We hear so many annoying and unpleasant things as physically disabled people. Wouldn’t to be nice if we could leap to our feet (or fall out of our chairs) and yell: ‘BINGO!’ This body of literature is so vast and rich, we decided to divide it into categories for easy reference:
These discourses of overcoming disability obscure the nature of disability itself. Disability isn’t a condition external to a person that can be discarded with a cure and left behind. People with disabilities must navigate structures of privilege, definitions of normalcy, and the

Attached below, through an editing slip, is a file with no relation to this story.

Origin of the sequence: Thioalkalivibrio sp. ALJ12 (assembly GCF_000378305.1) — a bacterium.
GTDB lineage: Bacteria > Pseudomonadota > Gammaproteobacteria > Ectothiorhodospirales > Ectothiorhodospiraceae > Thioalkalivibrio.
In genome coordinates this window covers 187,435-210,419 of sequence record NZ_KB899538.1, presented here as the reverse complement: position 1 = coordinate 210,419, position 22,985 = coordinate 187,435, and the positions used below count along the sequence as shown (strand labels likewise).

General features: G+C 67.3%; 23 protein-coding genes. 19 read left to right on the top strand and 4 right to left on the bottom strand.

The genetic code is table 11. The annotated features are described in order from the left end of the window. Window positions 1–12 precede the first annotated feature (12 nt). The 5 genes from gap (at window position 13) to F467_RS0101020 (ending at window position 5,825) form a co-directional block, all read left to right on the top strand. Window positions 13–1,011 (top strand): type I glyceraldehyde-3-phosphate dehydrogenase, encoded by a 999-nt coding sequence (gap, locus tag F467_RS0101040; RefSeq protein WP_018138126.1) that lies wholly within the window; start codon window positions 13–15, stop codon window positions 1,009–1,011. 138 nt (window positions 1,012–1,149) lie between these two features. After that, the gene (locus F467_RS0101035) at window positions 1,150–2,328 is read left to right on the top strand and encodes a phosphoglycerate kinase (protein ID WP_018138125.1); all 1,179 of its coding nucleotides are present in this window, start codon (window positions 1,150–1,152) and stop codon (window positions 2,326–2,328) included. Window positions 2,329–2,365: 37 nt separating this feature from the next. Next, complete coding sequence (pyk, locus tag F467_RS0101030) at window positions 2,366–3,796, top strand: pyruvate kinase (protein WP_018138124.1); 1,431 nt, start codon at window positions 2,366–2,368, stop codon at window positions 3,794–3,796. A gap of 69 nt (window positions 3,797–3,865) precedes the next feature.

internalized superiority of the able-bodied every day. Their development is profoundly shaped by this navigation. Thus disability is a central (although certainly not the only) part of the experience and identity of a person with a disability. Many people with disabilities embrace them because it gives them an outsider’s vantage point and generates innovative perspectives, insights, and opportunities.
In addition to how the inspiration story positions the person with disabilities, notice what the story of inspiration does for the storyteller, for example, when we glorify people who are “willing” to work with special needs kids. For able-bodied people, the telling and retelling of the inspiration story affirms our goodness, benevolence, and superiority. Unfortunately, this sense of superiority results in an arrogance and ignorance that limits our understanding of ourselves and others.